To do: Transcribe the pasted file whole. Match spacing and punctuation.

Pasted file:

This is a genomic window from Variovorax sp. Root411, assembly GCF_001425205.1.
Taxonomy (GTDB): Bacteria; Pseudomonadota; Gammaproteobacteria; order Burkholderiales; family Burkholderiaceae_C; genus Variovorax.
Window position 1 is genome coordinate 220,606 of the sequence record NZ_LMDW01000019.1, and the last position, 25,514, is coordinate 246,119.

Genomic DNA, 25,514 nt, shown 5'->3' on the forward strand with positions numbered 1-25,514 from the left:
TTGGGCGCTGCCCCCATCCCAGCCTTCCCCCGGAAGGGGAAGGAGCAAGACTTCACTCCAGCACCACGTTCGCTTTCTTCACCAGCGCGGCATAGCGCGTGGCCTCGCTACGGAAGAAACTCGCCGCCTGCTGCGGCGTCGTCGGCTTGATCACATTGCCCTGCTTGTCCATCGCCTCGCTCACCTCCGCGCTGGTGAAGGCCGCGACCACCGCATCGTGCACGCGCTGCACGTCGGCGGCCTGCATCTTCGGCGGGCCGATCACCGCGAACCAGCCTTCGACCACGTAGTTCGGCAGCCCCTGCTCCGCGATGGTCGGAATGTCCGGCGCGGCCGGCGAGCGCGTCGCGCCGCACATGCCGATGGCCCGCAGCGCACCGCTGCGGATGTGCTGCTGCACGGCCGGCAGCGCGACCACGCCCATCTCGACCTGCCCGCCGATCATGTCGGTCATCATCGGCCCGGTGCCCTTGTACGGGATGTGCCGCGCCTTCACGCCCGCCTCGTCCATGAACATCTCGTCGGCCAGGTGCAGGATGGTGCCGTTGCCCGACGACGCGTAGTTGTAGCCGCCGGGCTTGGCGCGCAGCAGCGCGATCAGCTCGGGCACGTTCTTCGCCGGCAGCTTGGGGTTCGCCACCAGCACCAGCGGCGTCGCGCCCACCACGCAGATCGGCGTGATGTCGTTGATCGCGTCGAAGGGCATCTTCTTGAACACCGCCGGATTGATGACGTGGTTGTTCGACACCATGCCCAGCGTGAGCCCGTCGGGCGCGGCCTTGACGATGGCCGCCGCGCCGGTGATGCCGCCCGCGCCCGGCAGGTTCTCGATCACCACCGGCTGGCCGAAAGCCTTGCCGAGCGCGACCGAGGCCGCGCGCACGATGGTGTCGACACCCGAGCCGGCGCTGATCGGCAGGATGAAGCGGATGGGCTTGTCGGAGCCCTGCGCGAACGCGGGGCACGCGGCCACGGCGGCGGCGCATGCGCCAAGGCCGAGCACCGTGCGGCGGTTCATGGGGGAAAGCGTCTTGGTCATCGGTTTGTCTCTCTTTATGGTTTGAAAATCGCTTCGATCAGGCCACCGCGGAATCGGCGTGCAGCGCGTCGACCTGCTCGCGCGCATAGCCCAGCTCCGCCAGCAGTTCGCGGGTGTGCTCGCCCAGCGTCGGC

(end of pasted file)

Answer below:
This is a genomic window from Variovorax sp. Root411, assembly GCF_001425205.1.
Taxonomy (GTDB): Bacteria; Pseudomonadota; Gammaproteobacteria; order Burkholderiales; family Burkholderiaceae_C; genus Variovorax.
Window position 1 is genome coordinate 220,606 of the sequence record NZ_LMDW01000019.1, and the last position, 25,514, is coordinate 246,119.

Genomic DNA, 25,514 nt, shown 5'->3' on the forward strand with positions numbered 1-25,514 from the left:
TTGGGCGCTGCCCCCATCCCAGCCTTCCCCCGGAAGGGGAAGGAGCAAGACTTCACTCCAGCACCACGTTCGCTTTCTTCACCAGCGCGGCATAGCGCGTGGCCTCGCTACGGAAGAAACTCGCCGCCTGCTGCGGCGTCGTCGGCTTGATCACATTGCCCTGCTTGTCCATCGCCTCGCTCACCTCCGCGCTGGTGAAGGCCGCGACCACCGCATCGTGCACGCGCTGCACGTCGGCGGCCTGCATCTTCGGCGGGCCGATCACCGCGAACCAGCCTTCGACCACGTAGTTCGGCAGCCCCTGCTCCGCGATGGTCGGAATGTCCGGCGCGGCCGGCGAGCGCGTCGCGCCGCACATGCCGATGGCCCGCAGCGCACCGCTGCGGATGTGCTGCTGCACGGCCGGCAGCGCGACCACGCCCATCTCGACCTGCCCGCCGATCATGTCGGTCATCATCGGCCCGGTGCCCTTGTACGGGATGTGCCGCGCCTTCACGCCCGCCTCGTCCATGAACATCTCGTCGGCCAGGTGCAGGATGGTGCCGTTGCCCGACGACGCGTAGTTGTAGCCGCCGGGCTTGGCGCGCAGCAGCGCGATCAGCTCGGGCACGTTCTTCGCCGGCAGCTTGGGGTTCGCCACCAGCACCAGCGGCGTCGCGCCCACCACGCAGATCGGCGTGATGTCGTTGATCGCGTCGAAGGGCATCTTCTTGAACACCGCCGGATTGATGACGTGGTTGTTCGACACCATGCCCAGCGTGAGCCCGTCGGGCGCGGCCTTGACGATGGCCGCCGCGCCGGTGATGCCGCCCGCGCCCGGCAGGTTCTCGATCACCACCGGCTGGCCGAAAGCCTTGCCGAGCGCGACCGAGGCCGCGCGCACGATGGTGTCGACACCCGAGCCGGCGCTGATCGGCAGGATGAAGCGGATGGGCTTGTCGGAGCCCTGCGCGAACGCGGGGCACGCGGCCACGGCGGCGGCGCATGCGCCAAGGCCGAGCACCGTGCGGCGGTTCATGGGGGAAAGCGTCTTGGTCATCGGTTTGTCTCTCTTTATGGTTTGAAAATCGCTTCGATCAGGCCACCGCGGAATCGGCGTGCAGCGCGTCGACCTGCTCGCGCGCATAGCCCAGCTCCGCCAGCAGTTCGCGGGTGTGCTCGCCCAGCGTCGGC